In June KUNC posed a Curious Colorado question to listeners: "Are you a teacher - or do you know one - who has to get a summer job to make ends meet? Share your plans with us."
Kery Harrelson, the IT Director for East Grand School District in Granby, Colorado, responded, saying he 'crisscrossed' the Continental Divide.
His summer break essay follows:
Over my summer break I walked about 180 miles.
I've been the IT Director for East Grand Schools for well over a decade but have worked several side and summer jobs as well. I've been a bellman, a raft guide, freelance computer tech, network engineer and graphic designer. Colorado home prices can be prohibitively high so my side jobs - especially my latest - have been essential in augmenting my income and ultimately allowing me to buy my house.
I moved to Colorado to be outside and am very familiar with the mountains and rivers in the northwestern part of the state. I'm very comfortable navigating them on and off trail in any season. This skill, along with my technical background and knowledge of local water issues, landed me a position on the Platte Basin Timelapse in 2011 as a field technician maintaining time lapse camera systems.
Platte Basin Timelapse, or PBT, operates about 45 of these cameras across Colorado, Wyoming and Nebraska from the headwaters of the North Platte at Lake Agnes which is near Gould, Colorado, to the confluence of the Platte and Missouri Rivers at Plattesmouth, Nebraska. I am responsible for about a dozen of them.
Each system is placed to tell the story of water at that location by taking a picture every hour, every day, year round. None of my cameras has wireless reception sufficient to transmit large format photos so I have to visit each system about every three months to swap memory cards.
Why do I do It? There are loads of facts and figures and data and charts and graphs about water and snowpack here in the mountains, but photos and, in particular time lapse photos, bring all those numbers to life. The real magic of time lapse photography is its ability to capture change that happens too slowly to be noticed otherwise - like when fall foliage turns each year, or when the lake ice forms or breaks up, or fluctuating reservoir levels.
In 2016 as part of my job with PBT, I participated in a documentary called "Follow the Water". It's being released this fall by Nebraska Educational Television production in partnership with PBT. The PBT team biked, paddled and hiked more than 1,300 miles from the Winder Rivers Range in Wyoming, through Colorado and eventually finished in Nebraska where the Platte and Missouri rivers meet.
After weeks of planning, my wife and I joined the team on July 7 for the hiking part of the trip. We started at Cameron Pass near Gould, Colorado and took the first steps of the 180 miles that would follow over the next three weeks. During that time, we would crisscross the Continental Divide and watersheds on our way to Kenosha Pass near Grant, Colorado.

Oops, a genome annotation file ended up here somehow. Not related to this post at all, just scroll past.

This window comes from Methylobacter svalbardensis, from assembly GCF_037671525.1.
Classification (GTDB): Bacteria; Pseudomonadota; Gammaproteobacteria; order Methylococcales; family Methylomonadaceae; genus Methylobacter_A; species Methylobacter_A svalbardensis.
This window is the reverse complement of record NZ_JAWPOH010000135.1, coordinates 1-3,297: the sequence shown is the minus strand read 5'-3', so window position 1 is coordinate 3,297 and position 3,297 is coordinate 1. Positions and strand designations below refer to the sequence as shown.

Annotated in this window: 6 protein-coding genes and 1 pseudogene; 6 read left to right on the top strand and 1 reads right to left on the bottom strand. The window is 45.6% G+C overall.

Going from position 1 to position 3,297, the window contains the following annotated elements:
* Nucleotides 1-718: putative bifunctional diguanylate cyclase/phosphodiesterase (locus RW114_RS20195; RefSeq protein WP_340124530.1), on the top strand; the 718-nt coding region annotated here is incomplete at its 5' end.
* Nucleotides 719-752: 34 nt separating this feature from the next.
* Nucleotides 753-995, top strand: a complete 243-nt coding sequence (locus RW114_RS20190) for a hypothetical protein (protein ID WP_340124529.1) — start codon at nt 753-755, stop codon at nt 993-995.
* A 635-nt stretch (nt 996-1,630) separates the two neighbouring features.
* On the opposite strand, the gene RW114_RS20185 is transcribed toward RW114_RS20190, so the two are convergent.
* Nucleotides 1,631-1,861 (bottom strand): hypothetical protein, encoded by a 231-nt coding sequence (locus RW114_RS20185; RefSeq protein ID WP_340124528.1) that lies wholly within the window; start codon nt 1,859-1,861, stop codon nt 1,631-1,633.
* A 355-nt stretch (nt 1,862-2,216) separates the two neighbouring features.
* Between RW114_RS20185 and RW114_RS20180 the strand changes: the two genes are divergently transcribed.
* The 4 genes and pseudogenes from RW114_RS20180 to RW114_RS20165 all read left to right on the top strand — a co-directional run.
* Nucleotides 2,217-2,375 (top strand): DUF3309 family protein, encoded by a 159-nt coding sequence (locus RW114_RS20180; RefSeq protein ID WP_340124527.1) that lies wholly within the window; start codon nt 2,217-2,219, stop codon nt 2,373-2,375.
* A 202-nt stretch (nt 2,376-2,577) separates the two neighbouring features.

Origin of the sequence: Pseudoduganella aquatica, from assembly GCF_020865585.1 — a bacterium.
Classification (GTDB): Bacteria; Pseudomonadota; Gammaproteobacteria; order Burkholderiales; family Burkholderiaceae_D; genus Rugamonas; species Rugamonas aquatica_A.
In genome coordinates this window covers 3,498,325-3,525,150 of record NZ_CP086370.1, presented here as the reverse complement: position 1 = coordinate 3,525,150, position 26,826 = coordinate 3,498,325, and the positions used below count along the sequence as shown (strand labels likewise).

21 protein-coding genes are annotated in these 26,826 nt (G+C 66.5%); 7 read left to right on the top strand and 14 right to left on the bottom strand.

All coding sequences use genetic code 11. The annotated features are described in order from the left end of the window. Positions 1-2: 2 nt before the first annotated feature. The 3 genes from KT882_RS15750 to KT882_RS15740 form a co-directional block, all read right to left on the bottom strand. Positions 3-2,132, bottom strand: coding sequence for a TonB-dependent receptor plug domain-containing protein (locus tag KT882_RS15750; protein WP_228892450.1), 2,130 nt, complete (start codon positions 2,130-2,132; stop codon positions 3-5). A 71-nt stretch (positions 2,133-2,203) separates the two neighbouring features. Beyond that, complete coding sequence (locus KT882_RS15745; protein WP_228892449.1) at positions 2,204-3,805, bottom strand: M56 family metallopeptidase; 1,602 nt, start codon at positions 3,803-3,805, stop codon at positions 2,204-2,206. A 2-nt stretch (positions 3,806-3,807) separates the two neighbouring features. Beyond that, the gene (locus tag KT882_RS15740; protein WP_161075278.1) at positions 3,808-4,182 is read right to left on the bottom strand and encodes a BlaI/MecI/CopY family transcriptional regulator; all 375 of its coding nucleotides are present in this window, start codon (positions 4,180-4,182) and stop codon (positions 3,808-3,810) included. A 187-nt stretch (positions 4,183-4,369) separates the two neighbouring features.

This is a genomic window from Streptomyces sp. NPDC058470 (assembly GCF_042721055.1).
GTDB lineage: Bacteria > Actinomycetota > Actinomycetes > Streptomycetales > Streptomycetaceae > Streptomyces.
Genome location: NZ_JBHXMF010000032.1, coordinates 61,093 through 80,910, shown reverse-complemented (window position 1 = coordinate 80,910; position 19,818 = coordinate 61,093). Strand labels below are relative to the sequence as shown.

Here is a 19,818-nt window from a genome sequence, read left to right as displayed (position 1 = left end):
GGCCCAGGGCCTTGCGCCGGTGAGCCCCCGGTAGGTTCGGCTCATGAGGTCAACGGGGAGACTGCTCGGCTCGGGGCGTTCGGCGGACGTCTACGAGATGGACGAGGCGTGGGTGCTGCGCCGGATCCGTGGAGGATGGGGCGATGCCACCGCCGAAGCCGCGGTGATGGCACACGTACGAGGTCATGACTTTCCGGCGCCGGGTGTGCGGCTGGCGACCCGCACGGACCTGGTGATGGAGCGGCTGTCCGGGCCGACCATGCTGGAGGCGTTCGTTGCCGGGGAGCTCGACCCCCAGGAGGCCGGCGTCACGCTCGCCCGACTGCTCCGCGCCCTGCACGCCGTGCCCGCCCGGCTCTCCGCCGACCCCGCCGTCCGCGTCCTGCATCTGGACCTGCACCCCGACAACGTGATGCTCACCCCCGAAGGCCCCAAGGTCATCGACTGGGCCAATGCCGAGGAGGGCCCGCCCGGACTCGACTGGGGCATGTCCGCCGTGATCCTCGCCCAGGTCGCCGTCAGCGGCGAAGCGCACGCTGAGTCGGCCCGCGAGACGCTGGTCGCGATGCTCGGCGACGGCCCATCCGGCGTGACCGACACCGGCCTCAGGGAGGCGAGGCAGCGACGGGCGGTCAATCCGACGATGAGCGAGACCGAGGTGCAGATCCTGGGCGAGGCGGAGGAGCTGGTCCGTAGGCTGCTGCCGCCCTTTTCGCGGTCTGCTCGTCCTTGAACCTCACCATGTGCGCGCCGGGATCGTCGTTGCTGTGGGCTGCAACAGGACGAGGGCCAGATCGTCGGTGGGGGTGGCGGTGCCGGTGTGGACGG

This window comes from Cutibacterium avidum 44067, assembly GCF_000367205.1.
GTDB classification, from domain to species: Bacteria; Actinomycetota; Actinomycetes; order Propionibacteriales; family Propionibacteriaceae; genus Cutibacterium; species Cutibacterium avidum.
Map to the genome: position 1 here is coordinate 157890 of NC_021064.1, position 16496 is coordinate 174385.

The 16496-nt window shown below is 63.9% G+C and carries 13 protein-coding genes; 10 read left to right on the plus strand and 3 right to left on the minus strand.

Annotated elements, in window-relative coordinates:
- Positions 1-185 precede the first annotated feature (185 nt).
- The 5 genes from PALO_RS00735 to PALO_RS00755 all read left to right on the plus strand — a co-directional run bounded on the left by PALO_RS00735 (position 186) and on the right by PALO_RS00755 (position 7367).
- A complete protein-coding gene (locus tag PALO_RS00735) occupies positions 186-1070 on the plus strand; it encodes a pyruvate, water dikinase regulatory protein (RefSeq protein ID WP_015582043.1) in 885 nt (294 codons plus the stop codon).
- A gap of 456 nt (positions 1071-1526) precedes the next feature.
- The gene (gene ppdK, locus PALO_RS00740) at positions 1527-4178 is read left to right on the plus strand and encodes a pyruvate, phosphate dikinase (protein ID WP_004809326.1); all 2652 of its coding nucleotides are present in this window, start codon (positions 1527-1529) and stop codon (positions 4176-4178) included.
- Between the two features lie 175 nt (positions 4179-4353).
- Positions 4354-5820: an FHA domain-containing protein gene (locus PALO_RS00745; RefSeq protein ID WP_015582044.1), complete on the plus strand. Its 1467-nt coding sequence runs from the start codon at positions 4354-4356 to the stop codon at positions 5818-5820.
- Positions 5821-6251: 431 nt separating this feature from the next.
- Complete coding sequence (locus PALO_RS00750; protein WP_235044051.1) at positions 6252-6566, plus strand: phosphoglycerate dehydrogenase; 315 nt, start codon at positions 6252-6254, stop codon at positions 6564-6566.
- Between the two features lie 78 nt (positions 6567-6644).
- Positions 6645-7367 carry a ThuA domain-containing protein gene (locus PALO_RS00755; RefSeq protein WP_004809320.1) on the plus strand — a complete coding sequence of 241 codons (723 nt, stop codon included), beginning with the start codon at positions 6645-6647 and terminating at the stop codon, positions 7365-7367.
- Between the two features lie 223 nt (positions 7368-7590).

We walked and watched and learned all kinds of things. And we filmed the whole thing.
We passed through habitat formed thousands of years ago that is home to moose, marsh marigold, greenback cutthroat trout and American dippers. We saw dams, diversions and massive projects like the Colorado Big Thompson that diverts large portions of whole watersheds for municipal and agricultural use miles away. We depended on the very water we were there to study, camping each night where we could refill our containers and sheltering from storms that refilled the streams where we camped.
One morning we got up at about 1:30 a.m. to climb Grays Peak, the highest point in the Platte Basin watershed. After summiting at sunrise, we followed the Continental Divide Trail toward Argentine Peak until we were chased down by a fast approaching thunderstorm. Hail and high winds pummeled our little tents until it let up leaving just enough sunlight to filter water and talk about the day to come over dinner.
On July 29 my part of the journey ended. A month later and a month after returning to my school job, just as the rest of the team was leaving Plattesmouth, I was again standing on a ladder swapping memory cards in a camera that I placed years earlier. The images from that camera will someday tell the complicated story of the water that originates here in the mountains of Colorado and flows in all directions supporting people, agriculture, plants and wildlife from the Pacific Ocean to the Mississippi River.
It's been two years since that trip, but we at PBT are still following the water. I spend several days each month collecting photos and repairing camera systems. There are still stories to tell. From time-to-time a teacher will plan a lesson on water and invite me to share my experience. It's always a welcome break from staring at a computer screen.
This story was edited and produced by KUNC's Stephanie Daniel.